The challenge is in changing this situation consequent to changing our mindsets. This is what I mean by rescuing our minds from the constant seeking of growth via external angels which stems from a dependent mentality.
Innovation can be an economic equaliser too to start with. Note that the recent acquisition of WhatsApp by Facebook meant the exchange of $ 19 billion and WhatsApp was a simple two member start-up. Supported by a well-rounded education, and with a system balanced by flexibility, creativity can undoubtedly flourish.
Sri Lanka from the beginning of independence really did not capitalise on the nation’s inherent strengths but unfortunately was caught up in unnecessary and negative endeavours most of the time. We appear to have taken some of the colonial masters’ controlling procedures to a new height.
‘Food’ has been uppermost in our minds and perhaps still does! We simply did not reap benefits from our high literacy. We did not understand the strength of having manufacturing but mostly concentrated on food production via agriculture. We did improve on food production, but even today we are at a loss in trying to cut down post-harvest losses! The United States on its way to becoming an economic powerhouse tackled post-harvest losses through new developments in processing and packaging at a very early stage – a lesson lost on us.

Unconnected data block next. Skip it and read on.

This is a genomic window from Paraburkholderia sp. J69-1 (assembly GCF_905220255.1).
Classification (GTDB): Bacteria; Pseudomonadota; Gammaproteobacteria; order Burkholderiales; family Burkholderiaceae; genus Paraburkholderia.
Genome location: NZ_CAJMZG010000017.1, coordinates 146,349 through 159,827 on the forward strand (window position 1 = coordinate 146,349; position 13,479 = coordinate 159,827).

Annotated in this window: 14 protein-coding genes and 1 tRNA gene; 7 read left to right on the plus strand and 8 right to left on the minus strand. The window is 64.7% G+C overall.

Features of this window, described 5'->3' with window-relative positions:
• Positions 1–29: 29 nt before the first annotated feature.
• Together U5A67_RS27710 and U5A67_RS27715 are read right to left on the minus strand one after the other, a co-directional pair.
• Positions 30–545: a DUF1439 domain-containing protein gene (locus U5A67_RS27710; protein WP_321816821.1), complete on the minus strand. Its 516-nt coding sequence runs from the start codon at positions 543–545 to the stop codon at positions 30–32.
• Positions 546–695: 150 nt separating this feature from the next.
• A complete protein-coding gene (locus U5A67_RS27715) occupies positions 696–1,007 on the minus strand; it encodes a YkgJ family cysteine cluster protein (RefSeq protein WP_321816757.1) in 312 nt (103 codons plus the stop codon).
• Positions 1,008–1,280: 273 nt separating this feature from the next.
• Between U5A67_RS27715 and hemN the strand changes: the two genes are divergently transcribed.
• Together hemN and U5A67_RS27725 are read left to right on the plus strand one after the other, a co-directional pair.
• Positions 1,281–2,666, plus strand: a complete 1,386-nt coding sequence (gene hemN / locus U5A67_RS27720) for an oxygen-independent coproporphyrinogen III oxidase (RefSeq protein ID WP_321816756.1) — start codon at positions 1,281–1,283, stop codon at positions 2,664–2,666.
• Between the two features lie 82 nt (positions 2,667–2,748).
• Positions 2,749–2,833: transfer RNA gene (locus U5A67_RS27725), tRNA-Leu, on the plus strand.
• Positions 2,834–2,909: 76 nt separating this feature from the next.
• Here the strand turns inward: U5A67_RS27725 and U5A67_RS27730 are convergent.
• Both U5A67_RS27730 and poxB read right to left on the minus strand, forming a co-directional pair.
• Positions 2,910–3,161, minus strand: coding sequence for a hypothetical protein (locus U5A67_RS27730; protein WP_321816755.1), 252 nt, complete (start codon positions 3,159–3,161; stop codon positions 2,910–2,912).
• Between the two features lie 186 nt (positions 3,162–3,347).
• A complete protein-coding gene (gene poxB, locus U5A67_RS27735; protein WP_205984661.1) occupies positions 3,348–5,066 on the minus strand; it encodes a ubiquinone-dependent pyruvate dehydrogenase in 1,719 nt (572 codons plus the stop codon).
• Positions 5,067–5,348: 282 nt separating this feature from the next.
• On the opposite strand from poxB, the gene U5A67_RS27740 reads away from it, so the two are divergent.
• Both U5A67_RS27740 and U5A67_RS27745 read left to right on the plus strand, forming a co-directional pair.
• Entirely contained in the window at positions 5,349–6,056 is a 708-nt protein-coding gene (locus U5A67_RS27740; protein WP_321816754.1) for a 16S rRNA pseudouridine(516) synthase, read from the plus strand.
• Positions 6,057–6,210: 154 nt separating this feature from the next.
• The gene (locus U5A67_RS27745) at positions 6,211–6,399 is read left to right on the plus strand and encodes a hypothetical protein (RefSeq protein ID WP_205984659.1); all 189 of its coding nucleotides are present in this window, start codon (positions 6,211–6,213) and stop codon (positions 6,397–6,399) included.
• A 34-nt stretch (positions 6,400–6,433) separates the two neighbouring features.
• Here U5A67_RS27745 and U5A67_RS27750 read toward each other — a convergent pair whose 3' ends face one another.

Munidasa Cumarathinga was a great son of the south. His words of wisdom had they been pursued should have led Sri Lanka to ensure that economic deficiencies based on geography were narrowed and much of the ills the country facing today would not have materialised.
[The writer is Professor of Chemical and Process Engineering at the University of Moratuwa, Sri Lanka. With an initial BSc Chemical engineering Honours degree from Moratuwa, he proceeded to the University of Cambridge for his PhD. He is the Project Director of COSTI (Coordinating Secretariat for Science, Technology and Innovation), which is a newly established State entity with the mandate of coordinating and monitoring scientific affairs. He can be reached via email on email@example.com.]